Conscious that the world of mobile devices lacks benchmarking tests to measure the responsiveness of touchscreen displays, app-streaming company Agawi has developed the TouchMarks benchmark to measure touchscreen latency. In a company blog post published last Thursday, the company reveals that, according to its tests, Apple's year-old iPhone 5 screen response time is more than twice as fast as the best Android phone tested, the Samsung Galaxy S4. The iPhone 4, released June 2010, was also significantly faster than the non-Apple handsets tested.
Agawi says that the benchmarking procedure uses a number of high speed cameras shooting at 240 frames per second to measure the delay between the user sensing that they've touched the screen and seeing the response. This is a similar method to that used to measure latency in computer games. By developing very simple apps which cause the screen to flash white when touched, Agawi aims to ascertain the best possible response time of each device. Agawi calls this the Minimum App Response Time or MART. OpenGL and DirectX rendering were used to ensure screen responses were as close to immediate as the device makes possible.
"As you can see, the results are remarkable," Agawi writes. "At a MART of 55 ms, The iPhone 5 is twice as responsive as any Android or WP8 phone tested. All the Android devices' MARTs fell in the same 110 – 120 ms range, with the WP8-based Lumia 928 falling into that bucket as well."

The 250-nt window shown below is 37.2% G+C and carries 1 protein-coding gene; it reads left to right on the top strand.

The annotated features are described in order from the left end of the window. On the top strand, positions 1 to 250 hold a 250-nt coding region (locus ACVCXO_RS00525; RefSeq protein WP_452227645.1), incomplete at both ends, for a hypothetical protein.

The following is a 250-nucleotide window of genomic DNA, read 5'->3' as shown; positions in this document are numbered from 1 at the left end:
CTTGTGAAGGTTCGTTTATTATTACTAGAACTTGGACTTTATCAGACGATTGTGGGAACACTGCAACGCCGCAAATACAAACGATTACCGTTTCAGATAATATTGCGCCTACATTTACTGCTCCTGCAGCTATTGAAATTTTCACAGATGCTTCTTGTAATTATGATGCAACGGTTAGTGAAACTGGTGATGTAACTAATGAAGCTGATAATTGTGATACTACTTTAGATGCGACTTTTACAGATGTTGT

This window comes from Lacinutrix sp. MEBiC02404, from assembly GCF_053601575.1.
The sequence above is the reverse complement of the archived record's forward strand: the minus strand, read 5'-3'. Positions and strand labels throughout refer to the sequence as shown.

Agawi suggests that the superior response times in the Apple phones may be down to superior touch sensitivity or calibration, or because iPhone code is written in "closer-to-the-metal" Objective-C rather than within virtual machines as is the case with Android and Windows phones.
"Regardless of the reasons, the conclusion is clear: the best written apps on iPhones will simply feel more responsive than similar apps on the current gen of Android devices," the company concludes. "(We speculate this might be a major reason why the iPhone keyboard generally feels better than the Android keyboard to many people.)"
Agawi says that it will make the method open source in order for results to be replicated and the process improved. That may go some way to assuage doubts about the benchmarking process, though a debate about the significance of these lag times is sure to ensue. Agawi will likely test newer devices as they become more widely available.
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